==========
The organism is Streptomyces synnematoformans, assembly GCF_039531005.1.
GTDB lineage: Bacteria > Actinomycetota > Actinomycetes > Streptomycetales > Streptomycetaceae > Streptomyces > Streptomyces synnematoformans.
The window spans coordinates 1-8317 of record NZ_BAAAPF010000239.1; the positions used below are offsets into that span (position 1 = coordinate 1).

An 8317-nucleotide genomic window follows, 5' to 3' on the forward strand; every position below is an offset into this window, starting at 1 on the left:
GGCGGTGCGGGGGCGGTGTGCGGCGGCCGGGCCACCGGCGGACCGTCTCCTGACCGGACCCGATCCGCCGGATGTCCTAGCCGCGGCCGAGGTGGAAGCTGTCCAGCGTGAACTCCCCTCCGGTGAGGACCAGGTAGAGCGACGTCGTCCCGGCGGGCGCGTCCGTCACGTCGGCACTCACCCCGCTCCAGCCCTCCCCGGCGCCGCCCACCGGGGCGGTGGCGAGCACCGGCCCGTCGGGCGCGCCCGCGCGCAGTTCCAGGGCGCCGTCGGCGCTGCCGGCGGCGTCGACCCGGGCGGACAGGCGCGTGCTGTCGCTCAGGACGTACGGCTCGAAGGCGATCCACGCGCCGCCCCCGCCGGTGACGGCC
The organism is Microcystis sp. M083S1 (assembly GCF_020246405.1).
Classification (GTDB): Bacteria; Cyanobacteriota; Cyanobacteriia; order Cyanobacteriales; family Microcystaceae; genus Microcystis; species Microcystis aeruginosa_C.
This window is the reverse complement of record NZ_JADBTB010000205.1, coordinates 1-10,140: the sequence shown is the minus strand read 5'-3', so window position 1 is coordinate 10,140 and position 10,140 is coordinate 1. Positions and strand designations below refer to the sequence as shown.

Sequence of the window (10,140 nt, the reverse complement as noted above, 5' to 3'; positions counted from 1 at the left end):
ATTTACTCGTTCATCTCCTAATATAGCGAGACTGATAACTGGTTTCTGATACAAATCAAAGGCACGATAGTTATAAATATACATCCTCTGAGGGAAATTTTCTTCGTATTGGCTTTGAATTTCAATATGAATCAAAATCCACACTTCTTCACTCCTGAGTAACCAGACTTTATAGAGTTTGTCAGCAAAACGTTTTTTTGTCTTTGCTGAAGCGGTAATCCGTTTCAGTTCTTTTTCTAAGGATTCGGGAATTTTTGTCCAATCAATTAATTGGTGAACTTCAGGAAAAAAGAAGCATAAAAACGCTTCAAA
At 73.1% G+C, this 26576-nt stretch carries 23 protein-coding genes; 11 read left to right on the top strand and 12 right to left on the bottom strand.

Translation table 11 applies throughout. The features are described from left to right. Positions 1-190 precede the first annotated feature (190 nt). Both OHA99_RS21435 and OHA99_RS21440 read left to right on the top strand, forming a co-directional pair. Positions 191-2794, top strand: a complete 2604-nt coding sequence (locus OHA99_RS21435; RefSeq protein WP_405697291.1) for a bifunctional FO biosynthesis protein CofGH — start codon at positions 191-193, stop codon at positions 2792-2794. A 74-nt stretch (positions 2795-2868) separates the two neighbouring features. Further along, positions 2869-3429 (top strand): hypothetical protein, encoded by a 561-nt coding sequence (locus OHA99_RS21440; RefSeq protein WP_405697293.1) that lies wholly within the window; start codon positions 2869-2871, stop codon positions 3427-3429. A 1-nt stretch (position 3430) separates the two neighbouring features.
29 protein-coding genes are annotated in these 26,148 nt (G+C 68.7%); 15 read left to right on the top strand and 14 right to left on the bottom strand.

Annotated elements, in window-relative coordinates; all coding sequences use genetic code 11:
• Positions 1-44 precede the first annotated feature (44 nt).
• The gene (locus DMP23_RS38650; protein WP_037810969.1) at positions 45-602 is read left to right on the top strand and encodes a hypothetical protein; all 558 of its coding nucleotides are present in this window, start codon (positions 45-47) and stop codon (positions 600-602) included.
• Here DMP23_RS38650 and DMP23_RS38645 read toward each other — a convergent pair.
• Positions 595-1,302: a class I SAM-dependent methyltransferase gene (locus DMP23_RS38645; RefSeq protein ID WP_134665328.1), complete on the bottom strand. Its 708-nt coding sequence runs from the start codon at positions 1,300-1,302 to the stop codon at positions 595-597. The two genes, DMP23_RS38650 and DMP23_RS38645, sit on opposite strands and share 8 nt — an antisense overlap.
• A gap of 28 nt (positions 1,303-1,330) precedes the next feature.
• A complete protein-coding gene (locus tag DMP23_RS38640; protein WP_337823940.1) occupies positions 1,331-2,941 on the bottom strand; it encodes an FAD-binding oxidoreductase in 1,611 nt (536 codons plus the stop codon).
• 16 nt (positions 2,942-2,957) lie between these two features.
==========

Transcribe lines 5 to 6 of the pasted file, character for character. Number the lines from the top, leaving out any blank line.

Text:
GGCGGTGCGGGGGCGGTGTGCGGCGGCCGGGCCACCGGCGGACCGTCTCCTGACCGGACCCGATCCGCCGGATGTCCTAGCCGCGGCCGAGGTGGAAGCTGTCCAGCGTGAACTCCCCTCCGGTGAGGACCAGGTAGAGCGACGTCGTCCCGGCGGGCGCGTCCGTCACGTCGGCACTCACCCCGCTCCAGCCCTCCCCGGCGCCGCCCACCGGGGCGGTGGCGAGCACCGGCCCGTCGGGCGCGCCCGCGCGCAGTTCCAGGGCGCCGTCGGCGCTGCCGGCGGCGTCGACCCGGGCGGACAGGCGCGTGCTGTCGCTCAGGACGTACGGCTCGAAGGCGATCCACGCGCCGCCCCCGCCGGTGACGGCC
The organism is Microcystis sp. M083S1 (assembly GCF_020246405.1).